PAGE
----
Build Your Own Tube Lures

Learn how to craft your own tube lures for marlin and more.
Glen Booth
After reading Jim Rizzuto's seminal book Lure-Making 101/102, I was inspired to have a crack at making a trolling lure myself. While I'm not getting into this seriously it was definitely a bit of fun and not all that hard to do. Story and photos by Glen Booth.
The materials I used consisted of a 1.25-inch-thick wooden handrail purchased from a hardware store, stainless tubing (you can experiment with the thickness), epoxy, a set of hollow punch tools, rubber grommets, holographic tape and a short length of plastic tubing to run the leader through the lure head.
Having a workshop with the necessary tools will help immensely. Cutting stainless requires a specialized blade. Take your time when cutting the angle on the face of the lure and slide a piece of wood inside the hollow stainless. The angle on the face will determine how your lure runs. I linked up with the <a href="" target="_blank"> Men's Shed</a>, a not-for-profit organization that offers wood and metalworking shops for retired or widowed men.
Use a Dremel Tool to clean up the cut on the stainless steel tubing and put a bevel on the edges. Smooth out any rough burrs or nicks.
The polished tubes should be smooth and clear of any imperfections that may cut your leader or effect the way the lure will swim. Marlin lure trollers the world over are familiar with the 'tube' style of lure head, because that's literally what it is, a piece of tube with a bevelled face of varying degrees.
The next step involves using a lathe to create the lure insert which will be placed inside the stainless tube. For this lure, I cut two tail grooves. I will tie the skirts onto these collars.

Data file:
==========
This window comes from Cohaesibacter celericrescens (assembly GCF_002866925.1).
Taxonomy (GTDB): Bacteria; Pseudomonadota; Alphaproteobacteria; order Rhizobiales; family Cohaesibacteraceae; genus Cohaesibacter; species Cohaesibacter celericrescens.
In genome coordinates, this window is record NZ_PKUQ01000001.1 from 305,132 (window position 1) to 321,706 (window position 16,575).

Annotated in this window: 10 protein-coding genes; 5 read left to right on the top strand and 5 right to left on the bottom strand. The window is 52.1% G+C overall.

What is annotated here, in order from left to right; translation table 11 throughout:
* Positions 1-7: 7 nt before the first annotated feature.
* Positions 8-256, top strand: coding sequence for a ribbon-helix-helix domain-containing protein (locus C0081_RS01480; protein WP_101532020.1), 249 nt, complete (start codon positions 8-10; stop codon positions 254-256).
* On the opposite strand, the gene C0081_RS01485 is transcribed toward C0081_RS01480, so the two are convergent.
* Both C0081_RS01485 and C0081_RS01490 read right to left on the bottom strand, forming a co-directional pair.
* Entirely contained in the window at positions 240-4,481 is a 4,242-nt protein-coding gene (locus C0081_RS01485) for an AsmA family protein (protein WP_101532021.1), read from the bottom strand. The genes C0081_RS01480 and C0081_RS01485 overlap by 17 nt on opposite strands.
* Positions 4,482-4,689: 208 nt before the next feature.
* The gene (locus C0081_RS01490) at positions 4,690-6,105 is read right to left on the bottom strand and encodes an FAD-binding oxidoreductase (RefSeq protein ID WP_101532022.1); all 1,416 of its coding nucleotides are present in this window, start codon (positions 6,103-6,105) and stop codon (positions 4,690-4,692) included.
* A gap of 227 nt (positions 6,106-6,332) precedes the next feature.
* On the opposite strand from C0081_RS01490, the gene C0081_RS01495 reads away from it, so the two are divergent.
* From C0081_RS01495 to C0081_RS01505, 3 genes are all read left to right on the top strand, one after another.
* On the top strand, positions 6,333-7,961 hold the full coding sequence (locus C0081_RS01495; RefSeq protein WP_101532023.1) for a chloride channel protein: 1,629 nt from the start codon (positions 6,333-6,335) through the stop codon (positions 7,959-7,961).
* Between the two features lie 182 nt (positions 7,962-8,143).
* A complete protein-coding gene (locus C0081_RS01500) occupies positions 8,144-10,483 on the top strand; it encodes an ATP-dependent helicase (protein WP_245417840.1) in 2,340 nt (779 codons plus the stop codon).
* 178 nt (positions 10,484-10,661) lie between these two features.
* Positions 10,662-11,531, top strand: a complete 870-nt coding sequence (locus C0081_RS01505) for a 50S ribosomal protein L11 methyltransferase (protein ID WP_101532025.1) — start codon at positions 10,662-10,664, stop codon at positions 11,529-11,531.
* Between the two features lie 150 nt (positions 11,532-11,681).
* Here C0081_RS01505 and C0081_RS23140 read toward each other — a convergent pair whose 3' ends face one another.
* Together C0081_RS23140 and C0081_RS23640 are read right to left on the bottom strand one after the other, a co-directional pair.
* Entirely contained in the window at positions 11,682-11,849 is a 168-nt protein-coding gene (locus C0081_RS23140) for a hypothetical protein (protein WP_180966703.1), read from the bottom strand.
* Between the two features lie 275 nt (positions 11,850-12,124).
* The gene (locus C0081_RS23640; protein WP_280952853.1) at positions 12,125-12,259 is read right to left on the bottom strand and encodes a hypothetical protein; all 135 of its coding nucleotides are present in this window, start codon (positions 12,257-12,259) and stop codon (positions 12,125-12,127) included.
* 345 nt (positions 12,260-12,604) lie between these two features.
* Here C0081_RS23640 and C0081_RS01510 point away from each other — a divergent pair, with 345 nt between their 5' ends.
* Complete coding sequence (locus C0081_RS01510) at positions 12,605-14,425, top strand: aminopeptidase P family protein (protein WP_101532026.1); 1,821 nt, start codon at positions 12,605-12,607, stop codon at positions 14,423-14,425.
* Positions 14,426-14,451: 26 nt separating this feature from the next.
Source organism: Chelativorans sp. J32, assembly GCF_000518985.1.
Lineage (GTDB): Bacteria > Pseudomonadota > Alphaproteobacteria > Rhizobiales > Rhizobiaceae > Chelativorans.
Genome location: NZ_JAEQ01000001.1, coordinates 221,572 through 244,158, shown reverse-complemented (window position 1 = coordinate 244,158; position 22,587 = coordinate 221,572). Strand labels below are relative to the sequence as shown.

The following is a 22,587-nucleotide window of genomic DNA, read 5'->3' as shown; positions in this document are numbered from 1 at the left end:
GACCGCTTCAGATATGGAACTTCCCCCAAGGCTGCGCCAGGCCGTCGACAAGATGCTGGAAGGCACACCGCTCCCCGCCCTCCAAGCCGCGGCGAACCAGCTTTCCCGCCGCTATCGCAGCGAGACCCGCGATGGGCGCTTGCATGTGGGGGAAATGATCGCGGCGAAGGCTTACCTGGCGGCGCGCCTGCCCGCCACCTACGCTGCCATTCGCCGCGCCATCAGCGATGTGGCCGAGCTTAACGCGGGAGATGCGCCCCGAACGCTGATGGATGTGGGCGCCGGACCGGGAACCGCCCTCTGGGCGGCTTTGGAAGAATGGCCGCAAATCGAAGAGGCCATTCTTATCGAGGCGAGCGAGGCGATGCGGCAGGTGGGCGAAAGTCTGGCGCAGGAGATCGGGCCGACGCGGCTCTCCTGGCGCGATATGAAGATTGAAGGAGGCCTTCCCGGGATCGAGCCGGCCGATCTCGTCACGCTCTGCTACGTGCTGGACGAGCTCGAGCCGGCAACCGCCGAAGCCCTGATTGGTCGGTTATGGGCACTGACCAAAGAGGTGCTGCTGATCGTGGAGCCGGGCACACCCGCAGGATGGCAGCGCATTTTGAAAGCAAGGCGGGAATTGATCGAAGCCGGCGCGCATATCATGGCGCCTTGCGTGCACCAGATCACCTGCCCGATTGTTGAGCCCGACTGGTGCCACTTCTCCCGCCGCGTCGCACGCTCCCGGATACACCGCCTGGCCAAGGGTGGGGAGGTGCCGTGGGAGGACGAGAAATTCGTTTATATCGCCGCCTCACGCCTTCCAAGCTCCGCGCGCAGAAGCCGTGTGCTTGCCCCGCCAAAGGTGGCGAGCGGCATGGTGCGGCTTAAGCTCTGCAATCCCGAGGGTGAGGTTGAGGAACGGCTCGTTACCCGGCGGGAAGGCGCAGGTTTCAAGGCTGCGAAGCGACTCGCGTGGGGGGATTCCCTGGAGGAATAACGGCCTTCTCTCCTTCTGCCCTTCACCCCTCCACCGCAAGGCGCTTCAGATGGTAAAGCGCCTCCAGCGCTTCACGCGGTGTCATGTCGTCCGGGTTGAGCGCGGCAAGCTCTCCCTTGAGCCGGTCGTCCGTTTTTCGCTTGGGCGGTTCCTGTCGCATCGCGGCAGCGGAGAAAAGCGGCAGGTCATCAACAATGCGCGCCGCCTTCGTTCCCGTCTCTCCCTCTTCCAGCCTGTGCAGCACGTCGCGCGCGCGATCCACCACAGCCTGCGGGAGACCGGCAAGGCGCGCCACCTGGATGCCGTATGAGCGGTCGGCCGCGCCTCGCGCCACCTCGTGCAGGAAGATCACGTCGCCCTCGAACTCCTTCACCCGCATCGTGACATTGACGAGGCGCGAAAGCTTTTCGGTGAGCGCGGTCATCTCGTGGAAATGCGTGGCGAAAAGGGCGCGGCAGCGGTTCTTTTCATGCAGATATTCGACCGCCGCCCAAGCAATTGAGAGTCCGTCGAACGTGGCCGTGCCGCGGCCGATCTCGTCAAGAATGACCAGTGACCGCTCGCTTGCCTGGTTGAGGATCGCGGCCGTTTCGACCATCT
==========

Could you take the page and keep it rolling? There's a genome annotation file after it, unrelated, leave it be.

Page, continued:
Once the tail section of the lure is complete, you will need to drill through the lure head. The leader will run through this hole. Use a drill bit large enough to accommodate the appropriate pound-test you plan to use for your leader material and make sure to drill the hole dead center in the lure.
A drill press helps when creating a recess on the tail section of the lure for the rubber grommet. You want this recessed area to be dead center in the lure. If the line is offset to one side or the other, it will change the way the lure swims. Take your time and use a vice to hold the lure head in place when drilling out the area.
Place the grommet in the recessed tail section for a dry fit before securing it in place with some epoxy. You will also need to run a section of plastic or copper tubing through the entire lure head. This will provide a clean running area for the leader.
After cutting the wood insert to match the angle on the stainless tubing, I put everything in place to see how it fits.
You may need to file or sand down the wood to get a perfect fit.
When you are happy with the fit of the wood insert, you can begin the epoxying process. Mix the two-part epoxy and have all of your pieces handy so you can work quickly. You want everything in place before the epoxy sets.
Coat the wood with epoxy evenly and slide on the stainless steel tubing. Let the lure head completely cure before moving on the next steps. This may take a few hours depending on the epoxy you use.
I used some holographic tape for the eyes of the lure. You can use a razor and stencil to cut out the circles, but if you have a set of hollow punch tools, it makes the cutting easier.
n the mid-1940s, pioneering Hawaiian skipper George Parker used some chrome towel rail offcuts from the Kona Inn, a dowel and skirts made from strips of outdoor furniture upholstery to create a tube lure. He caught a 500-pound blue marlin the very first time he used the lure. My tube lure swam well enough that I'm sure it will garner a few bites of its own.

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